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2 Liskov substitution principle questions

Tudor Raneti
Ranch Hand

Joined: Nov 29, 2009
Posts: 145
First, they present the Square subclassing Rectangle problem:



Then they don't provide a solution anywhere.
From what I read since Square is-like-a Rectangle not is-a Rectangle, the solution would be probably Interface Segregation?
Otherwise I don't see how I can construct a Rectangle and treat it as a Square when we getArea(), because if we override getArea() in Square and throw an exception saying sides are not equal, that also breaks LSP.





Two, consider this snip from wikipedia:


If these assignments were encapsulated we could say we have behavior (IMO assignment is an action, to which the asignee "responds", even if enforced by the underlying platform - a third party, thus having a behavior), and we would have:
set(Object o, int index) {
b[index] = o;
}
According to LSP wouldn't this be a violation?
Since the supertype can be a substitute for the subtype, shouldn't then the supertype be oblivious to the subtypes?
But doesn't this also mean that Strong Typing is a violation of LSP, unlike Weak Typing?

THIS WIKIPEDIA ARTICLE further imposes this:
Liskov's principle imposes some standard requirements on signatures that have been adopted in newer object-oriented programming languages (usually at the level of classes rather than types; see nominal vs. structural subtyping for the distinction):

* Contravariance of method arguments in the subtype.
* Covariance of return types in the subtype.
* No new exceptions should be thrown by methods of the subtype, except where those exceptions are themselves subtypes of exceptions thrown by the methods of the supertype.
rob michael
Greenhorn

Joined: May 22, 2011
Posts: 27
Whilst LSP is often debated and adopted within OO circles - it is often argued that Java does not obey LSP - as I think was demo'd by your second example.

Google Java and LSP and you will get the idea:

http://my-dev.blogspot.com/2011/04/does-overriding-violate-liskov.html

http://alblue.bandlem.com/2004/07/java-liskov-substution-principle-does.html


Have a look at my blog: http://automateddeveloper.blogspot.com/
Or even my Android Apps (website): http://www.mobile.thirdmindmedia.co.uk
Tudor Raneti
Ranch Hand

Joined: Nov 29, 2009
Posts: 145
Upon further inspection I realized this example does not break LSP:



because while String and Integer extends Object, Integer doesn't extend String so it can't use its properties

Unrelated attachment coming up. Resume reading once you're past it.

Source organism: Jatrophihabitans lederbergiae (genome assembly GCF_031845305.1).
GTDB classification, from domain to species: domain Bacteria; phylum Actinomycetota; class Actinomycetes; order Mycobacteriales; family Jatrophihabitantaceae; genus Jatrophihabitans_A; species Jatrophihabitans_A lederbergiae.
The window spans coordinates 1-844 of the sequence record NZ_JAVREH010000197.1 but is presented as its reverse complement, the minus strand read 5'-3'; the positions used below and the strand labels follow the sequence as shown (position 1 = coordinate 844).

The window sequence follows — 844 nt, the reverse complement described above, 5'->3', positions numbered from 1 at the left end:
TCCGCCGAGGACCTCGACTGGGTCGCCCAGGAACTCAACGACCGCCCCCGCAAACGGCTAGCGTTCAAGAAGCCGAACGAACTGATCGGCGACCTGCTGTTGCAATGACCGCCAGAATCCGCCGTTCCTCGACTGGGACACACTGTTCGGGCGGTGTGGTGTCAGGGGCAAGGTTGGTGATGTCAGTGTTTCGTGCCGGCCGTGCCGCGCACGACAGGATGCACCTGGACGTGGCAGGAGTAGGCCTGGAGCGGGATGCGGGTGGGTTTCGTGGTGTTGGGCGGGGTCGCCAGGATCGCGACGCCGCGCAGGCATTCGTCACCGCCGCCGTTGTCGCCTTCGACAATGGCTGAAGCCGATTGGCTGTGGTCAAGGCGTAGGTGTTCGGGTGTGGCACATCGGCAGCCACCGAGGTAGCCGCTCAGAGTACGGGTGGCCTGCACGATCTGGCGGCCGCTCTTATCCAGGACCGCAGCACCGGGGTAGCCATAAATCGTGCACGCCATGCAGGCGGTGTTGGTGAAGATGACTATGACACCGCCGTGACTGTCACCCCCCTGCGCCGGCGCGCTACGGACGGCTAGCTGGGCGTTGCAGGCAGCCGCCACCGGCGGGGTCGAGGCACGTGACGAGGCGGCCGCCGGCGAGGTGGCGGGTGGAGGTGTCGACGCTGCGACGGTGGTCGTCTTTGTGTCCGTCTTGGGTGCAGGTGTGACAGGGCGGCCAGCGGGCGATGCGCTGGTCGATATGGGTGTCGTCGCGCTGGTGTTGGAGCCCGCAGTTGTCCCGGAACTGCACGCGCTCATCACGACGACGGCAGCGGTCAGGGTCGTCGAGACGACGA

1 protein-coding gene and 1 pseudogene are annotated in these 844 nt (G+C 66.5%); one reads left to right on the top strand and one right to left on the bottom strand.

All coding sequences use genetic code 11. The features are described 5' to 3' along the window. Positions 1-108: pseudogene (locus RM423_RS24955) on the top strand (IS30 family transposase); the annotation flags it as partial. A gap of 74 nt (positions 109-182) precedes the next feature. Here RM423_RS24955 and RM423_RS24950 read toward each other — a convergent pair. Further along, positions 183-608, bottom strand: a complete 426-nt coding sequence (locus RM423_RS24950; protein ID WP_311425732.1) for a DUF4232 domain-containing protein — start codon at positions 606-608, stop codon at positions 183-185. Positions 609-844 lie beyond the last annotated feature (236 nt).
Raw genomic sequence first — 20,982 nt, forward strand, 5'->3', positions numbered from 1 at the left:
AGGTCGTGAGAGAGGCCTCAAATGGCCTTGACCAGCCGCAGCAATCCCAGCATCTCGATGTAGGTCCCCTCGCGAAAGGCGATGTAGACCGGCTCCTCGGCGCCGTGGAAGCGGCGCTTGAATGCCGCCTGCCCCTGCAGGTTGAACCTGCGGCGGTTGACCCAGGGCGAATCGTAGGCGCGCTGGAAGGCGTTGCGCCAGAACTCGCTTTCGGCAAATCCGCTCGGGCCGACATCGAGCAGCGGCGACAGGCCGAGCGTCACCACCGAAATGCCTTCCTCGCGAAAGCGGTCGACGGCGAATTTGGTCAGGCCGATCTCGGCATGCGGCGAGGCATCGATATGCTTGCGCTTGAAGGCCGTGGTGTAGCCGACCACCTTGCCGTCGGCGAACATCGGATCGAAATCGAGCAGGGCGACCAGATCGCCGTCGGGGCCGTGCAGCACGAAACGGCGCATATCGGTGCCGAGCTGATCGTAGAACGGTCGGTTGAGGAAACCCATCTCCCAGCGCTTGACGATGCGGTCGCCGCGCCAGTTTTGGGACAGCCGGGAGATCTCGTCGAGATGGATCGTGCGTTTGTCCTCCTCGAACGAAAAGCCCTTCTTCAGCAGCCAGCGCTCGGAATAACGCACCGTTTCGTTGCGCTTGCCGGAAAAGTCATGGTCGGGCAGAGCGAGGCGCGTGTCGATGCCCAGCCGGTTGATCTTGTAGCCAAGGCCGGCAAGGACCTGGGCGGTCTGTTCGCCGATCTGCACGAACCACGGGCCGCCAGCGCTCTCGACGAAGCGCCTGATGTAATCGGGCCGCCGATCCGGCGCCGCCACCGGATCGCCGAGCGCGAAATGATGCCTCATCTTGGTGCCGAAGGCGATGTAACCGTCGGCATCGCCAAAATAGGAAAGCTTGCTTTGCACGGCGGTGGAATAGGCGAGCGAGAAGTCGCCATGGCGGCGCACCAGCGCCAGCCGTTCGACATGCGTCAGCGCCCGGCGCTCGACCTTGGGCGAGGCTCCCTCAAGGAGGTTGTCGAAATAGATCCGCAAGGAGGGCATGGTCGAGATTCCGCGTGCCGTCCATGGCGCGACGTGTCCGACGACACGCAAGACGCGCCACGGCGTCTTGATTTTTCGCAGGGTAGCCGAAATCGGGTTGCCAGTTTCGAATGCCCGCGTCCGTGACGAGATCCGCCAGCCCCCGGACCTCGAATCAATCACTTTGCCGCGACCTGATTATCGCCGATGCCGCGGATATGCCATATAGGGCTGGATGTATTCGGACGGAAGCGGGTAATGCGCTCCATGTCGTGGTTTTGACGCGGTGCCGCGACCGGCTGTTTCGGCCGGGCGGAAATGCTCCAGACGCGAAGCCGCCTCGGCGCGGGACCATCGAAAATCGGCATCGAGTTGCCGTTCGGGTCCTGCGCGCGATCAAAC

or
because LSP refers to object inheritance within the same inheritance branch only
or
does not specify a reciprocal relation (if S inherits T, T can't inherit S ... with the exception of Fry's nasty in the pasty)
or
while the properties of object T must hold according to LSP if I use them from a substitute or subclass (S1, S2 etc.) it does not mean that the properties of S1 must hold when it's being used as a substitute for T (inheritance has no reciprocity), so, when I use a property from a substituent for T, it can only hold if that property is a common denominator of both subtypes.

In conclusion the whole shmeer (the hypothesis that LSP is broken here) breaks down because T doesn't have common denominator properties for its offspring branches to leverage off, meaning a value field and duck typing in this case, which is a good thing!
If it was like that, imagine you could've put "1a" in the value field, then try to use it as an Integer, then you would've definitely have had a necessity to throw an exception for not being able to parse it as an Integer, and break LSP for throwing a new exception.
Duck typing is for the birds in conclusion, not for OOP languages.

Liskov_substitution_principle
in a computer program if S is a subtype of T, then objects of type T may be replaced with objects of type S (i.e., objects of type S may be substitutes for objects of type T), without altering any of the desirable properties of that program (correctness, task performed, etc.).






Solution to the Square LSP problem:

1. WIKIPEDIA sais: